Getting to Know the Flags of the WorldAugust 06, 2015

Australian National Flag Day, which Aussies celebrate on September 3, commemorates the day when the Australian flag is first flown. It's a patriotic event, but you might not be interested in the flag design competition in 1901. This is about the piece of fabric that many people don't pay close attention. It's a ubiquitous sight. Sports fan expect lots of it during (sport) events. These ensigns tell something.

Every flag of every country tells something about a particular place. The colors and figures reveal a storied past. Some stand out, like the Nepalese flag. (It's the world's non-quadrilateral national flag.) Others are unique to a particular country, like the shahada (creed) and sword in the flag of Saudi Arabia. These fabrics are sacred. They are looked with reverence, so anyone desecrating it will be punished.

A majority of flags look the same, based from the colors and designs. Perhaps you're curious about it. Let's take a closer look:

Union Jack. The national flag of the United Kingdom can be seen in many parts of the world. Members of the Commonwealth realm have one thing in common, which is the Union Jack inscribed in their flags. The countries of Oceania, for instance, have been part of the British Empire. (If you've been around the region, then you figure out about Fiji and Tuvalu. You exclude Oz and our Kiwi neighbour.) The Union Jack also appears in the ensigns of the states of Canada. Former colonies like Hong Kong also have the familiar ensign. Don't be surprised if the flag of Hawaii has the Union Jack on its upper left side. (You forgot James Cook? It's not a problem.) Last but not the least, the Union Jack are seen in ensigns of vessels and aircraft of the United Kingdom. Pretty impressive, isn't it?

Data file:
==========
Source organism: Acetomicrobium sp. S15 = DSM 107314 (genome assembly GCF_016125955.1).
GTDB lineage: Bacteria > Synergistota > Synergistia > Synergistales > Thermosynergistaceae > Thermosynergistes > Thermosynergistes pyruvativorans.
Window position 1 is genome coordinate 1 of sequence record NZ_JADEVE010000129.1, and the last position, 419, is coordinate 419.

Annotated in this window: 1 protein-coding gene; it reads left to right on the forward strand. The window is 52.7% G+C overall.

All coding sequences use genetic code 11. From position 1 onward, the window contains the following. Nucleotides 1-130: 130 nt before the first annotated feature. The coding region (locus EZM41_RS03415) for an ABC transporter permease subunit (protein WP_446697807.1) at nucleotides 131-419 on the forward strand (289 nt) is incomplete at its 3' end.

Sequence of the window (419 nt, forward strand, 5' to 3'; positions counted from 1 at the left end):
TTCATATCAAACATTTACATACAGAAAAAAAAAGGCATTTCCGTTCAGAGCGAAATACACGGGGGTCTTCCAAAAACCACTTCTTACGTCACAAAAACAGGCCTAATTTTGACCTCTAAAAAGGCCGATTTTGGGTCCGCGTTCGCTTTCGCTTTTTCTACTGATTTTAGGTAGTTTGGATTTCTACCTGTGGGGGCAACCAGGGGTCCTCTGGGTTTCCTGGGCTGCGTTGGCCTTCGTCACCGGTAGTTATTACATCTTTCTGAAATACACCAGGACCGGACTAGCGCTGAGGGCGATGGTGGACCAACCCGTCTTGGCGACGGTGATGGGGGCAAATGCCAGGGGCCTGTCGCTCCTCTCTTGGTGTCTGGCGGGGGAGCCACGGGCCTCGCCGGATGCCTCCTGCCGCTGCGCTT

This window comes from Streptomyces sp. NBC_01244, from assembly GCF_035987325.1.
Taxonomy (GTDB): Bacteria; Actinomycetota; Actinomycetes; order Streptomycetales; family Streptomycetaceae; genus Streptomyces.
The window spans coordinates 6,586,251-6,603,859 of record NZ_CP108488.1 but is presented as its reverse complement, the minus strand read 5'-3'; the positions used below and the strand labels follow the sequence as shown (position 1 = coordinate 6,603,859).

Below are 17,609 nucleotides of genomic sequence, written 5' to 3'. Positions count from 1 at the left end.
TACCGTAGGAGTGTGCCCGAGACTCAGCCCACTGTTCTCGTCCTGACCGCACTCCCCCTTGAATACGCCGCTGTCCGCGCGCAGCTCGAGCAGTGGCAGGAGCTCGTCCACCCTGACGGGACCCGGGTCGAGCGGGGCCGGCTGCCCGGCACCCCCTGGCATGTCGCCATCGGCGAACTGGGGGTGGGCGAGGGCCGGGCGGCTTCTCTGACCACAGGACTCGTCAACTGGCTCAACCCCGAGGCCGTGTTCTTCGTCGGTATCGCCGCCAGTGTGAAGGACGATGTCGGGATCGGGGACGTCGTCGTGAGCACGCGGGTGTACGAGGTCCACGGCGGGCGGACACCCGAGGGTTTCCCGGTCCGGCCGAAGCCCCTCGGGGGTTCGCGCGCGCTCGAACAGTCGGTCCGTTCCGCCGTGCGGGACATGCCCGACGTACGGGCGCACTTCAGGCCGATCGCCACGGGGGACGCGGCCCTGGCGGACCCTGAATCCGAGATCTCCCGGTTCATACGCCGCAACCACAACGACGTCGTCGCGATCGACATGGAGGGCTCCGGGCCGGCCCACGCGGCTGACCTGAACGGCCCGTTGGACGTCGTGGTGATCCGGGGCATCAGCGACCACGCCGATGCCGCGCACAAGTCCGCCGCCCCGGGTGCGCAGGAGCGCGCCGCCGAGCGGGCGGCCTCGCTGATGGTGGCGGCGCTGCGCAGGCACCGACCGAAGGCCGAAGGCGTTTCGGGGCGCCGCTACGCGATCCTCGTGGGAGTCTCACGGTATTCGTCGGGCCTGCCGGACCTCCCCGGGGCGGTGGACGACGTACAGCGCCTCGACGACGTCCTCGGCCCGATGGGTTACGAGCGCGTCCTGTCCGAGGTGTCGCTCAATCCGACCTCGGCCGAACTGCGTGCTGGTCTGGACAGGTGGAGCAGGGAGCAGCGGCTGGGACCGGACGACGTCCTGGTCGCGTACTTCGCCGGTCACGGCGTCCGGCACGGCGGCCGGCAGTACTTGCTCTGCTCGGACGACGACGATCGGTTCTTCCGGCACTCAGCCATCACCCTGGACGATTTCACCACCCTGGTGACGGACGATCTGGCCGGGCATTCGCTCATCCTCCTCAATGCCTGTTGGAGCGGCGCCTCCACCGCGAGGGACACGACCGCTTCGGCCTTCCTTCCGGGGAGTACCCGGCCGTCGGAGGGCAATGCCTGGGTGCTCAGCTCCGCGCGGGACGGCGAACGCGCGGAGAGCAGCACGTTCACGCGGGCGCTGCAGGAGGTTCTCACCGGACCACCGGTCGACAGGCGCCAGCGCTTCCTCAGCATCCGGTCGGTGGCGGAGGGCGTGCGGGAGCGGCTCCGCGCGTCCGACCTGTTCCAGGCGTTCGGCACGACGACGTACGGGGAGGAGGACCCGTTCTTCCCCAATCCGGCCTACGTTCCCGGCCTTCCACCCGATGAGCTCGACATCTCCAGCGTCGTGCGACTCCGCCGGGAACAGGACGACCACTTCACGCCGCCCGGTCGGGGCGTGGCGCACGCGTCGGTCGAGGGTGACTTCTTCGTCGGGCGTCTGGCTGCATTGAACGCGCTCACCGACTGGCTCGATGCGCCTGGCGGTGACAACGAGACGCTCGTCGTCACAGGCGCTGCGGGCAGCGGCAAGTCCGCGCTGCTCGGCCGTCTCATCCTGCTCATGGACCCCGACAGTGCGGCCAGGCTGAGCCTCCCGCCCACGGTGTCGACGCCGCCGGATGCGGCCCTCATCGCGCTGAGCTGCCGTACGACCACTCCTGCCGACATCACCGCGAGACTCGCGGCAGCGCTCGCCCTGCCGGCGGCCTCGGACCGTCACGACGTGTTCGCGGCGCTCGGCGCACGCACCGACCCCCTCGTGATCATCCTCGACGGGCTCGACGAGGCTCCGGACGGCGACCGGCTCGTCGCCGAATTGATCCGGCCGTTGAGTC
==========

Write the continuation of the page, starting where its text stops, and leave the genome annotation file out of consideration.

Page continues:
Crescent Moon. A number of Islamic countries feature the crescent moon in their ensigns. Many will think this is the symbol of a Muslim populace. Not exactly. It was once the ensign of the Byzantine Empire. Osman, the founder of the Ottoman Empire, dreamed of it. He believed the crescent moon was a good omen, so the Ottomans made it their own after conquering Constantinople. A fascinating tale, which would remind some historians of Thutmose IV and the Sphinx.

Red, blue, and white. Many flags of the world have only red, blue, and white colors. It would represent certain virtues that embody the countries who have these ensigns. For instance, it's not difficult to guess the red hue as a symbol of courage. On the other hand, the red color in the French flag means fraternity. Blue is associated with justice, while white represents innocence. The long list of countries with red, blue, and white flags include Iceland, Thailand, and Cuba. It's such a small world, after all.

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